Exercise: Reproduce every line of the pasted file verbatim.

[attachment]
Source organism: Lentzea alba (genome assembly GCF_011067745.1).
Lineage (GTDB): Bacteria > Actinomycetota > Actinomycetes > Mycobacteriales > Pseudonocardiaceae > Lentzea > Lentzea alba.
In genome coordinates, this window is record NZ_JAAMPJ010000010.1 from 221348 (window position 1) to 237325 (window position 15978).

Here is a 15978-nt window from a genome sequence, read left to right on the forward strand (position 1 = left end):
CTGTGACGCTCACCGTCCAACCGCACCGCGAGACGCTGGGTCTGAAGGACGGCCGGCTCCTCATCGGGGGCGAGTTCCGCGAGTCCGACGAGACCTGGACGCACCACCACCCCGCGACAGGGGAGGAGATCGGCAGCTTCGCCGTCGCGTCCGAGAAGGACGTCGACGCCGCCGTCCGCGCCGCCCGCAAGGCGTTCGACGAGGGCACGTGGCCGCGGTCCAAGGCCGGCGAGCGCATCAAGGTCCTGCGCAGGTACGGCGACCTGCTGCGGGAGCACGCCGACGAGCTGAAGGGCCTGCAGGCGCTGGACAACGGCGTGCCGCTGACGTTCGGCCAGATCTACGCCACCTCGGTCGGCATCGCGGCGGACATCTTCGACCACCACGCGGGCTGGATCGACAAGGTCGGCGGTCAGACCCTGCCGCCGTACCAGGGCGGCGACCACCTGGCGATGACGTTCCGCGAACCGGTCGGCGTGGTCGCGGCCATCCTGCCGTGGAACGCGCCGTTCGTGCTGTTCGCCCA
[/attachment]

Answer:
Source organism: Lentzea alba (genome assembly GCF_011067745.1).
Lineage (GTDB): Bacteria > Actinomycetota > Actinomycetes > Mycobacteriales > Pseudonocardiaceae > Lentzea > Lentzea alba.
In genome coordinates, this window is record NZ_JAAMPJ010000010.1 from 221348 (window position 1) to 237325 (window position 15978).

Here is a 15978-nt window from a genome sequence, read left to right on the forward strand (position 1 = left end):
CTGTGACGCTCACCGTCCAACCGCACCGCGAGACGCTGGGTCTGAAGGACGGCCGGCTCCTCATCGGGGGCGAGTTCCGCGAGTCCGACGAGACCTGGACGCACCACCACCCCGCGACAGGGGAGGAGATCGGCAGCTTCGCCGTCGCGTCCGAGAAGGACGTCGACGCCGCCGTCCGCGCCGCCCGCAAGGCGTTCGACGAGGGCACGTGGCCGCGGTCCAAGGCCGGCGAGCGCATCAAGGTCCTGCGCAGGTACGGCGACCTGCTGCGGGAGCACGCCGACGAGCTGAAGGGCCTGCAGGCGCTGGACAACGGCGTGCCGCTGACGTTCGGCCAGATCTACGCCACCTCGGTCGGCATCGCGGCGGACATCTTCGACCACCACGCGGGCTGGATCGACAAGGTCGGCGGTCAGACCCTGCCGCCGTACCAGGGCGGCGACCACCTGGCGATGACGTTCCGCGAACCGGTCGGCGTGGTCGCGGCCATCCTGCCGTGGAACGCGCCGTTCGTGCTGTTCGCCCA